Poop smarter (not harder): Does the Squatty Potty really work?

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Does the #SquattyPotty really work? The truth is that it’s not the specific “Squatty Potty” step-stool that helps, it’s being in a squatting position that helps (i.e. any step-stool that helps your child be in a squatting position while having a bowel movement would help). People in certain parts of the world continue stool in the squatted position. For example, in certain areas of Asia, you may frequently encounter squat toilets. While the below 3 minute video is very cheesy and quite odd, it does accurately show why being in a squatting position helps with stooling. It’s very difficult to hold your stool in, as children/toddlers often do – if you are in a squatting position. Check out this video to see why the squatting position allows a person to evacuate stool more efficiently. Happy watching (and try to focus on the medical illustration)!

 

 

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Does My Child Have a Food Allergy or Sensitivity (and what’s the difference)?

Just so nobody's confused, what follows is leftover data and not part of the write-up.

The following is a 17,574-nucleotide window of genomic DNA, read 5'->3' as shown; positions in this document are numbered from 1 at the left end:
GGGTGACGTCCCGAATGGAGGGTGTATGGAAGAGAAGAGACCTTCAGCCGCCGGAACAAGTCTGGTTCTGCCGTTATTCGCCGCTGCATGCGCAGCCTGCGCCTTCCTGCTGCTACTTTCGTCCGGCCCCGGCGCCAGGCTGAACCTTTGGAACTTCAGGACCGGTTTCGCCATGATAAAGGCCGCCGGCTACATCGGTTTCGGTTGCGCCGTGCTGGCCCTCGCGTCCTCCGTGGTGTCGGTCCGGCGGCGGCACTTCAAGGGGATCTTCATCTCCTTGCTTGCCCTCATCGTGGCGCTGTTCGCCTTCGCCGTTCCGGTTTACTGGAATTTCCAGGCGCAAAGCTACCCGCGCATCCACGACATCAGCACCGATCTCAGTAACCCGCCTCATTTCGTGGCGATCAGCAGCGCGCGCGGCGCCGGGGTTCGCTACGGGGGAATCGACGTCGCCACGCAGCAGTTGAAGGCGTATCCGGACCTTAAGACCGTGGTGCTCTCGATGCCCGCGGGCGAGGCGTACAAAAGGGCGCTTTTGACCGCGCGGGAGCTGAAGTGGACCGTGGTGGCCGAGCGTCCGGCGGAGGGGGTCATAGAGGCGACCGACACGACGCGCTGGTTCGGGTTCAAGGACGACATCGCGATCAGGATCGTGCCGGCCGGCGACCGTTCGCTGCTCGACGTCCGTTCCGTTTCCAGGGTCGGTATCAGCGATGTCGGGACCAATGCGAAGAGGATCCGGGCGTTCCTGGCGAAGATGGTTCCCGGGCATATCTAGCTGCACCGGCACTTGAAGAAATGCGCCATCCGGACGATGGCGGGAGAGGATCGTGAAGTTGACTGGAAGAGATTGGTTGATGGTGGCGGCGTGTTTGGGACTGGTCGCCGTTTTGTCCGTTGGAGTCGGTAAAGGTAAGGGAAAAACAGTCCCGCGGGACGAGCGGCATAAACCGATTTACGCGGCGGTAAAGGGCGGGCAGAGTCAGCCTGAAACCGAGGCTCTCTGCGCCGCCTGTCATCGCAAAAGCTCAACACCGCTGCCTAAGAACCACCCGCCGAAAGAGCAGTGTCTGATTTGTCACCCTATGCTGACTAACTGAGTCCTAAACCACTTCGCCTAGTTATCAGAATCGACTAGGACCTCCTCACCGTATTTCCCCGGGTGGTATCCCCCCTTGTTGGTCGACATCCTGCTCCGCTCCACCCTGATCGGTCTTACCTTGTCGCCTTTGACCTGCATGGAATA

The gastrointestinal tract is uniquely suited to digest all the different foods we eat to help our children grow and thrive. However, there are times when the body reacts to certain foods and cause discomfort.

 A food allergy occurs when the body sees food as harmful and the immune system reacts to the allergens. When the response involves antibodies known as immunoglobulin E (IgE), symptoms such as hives, trouble breathing, or vomiting can appear quickly. Other times, non-IgE mediated allergies may cause symptoms such as abdominal pain or diarrhea that are delayed up to three days. The most common food allergens in children include milk, soy, egg, wheat, peanuts, tree nuts, fish, and shellfish.

 A food intolerance or food sensitivity occurs when the body has trouble digesting certain foods, but the immune system is not involved. A common example is lactose intolerance where the intestinal enzymes cannot completely process the ingested milk sugar. Food intolerance can lead to similar symptoms as food allergies, but the reactions tend to be less severe.

In many cases, treatment of allergies and intolerances involves removing certain foods from the diet. However, overly restricting a child’s diet could have a negative impact on their nutrition and growth. In certain situations, medications may be useful as well. Your child’s pediatrician or pediatric gastroenterologist can help guide you through the diagnosis and treatment of these conditions.

Picture retrieved April 30, 2016 from http://www.fix.com/blog/food-allergies/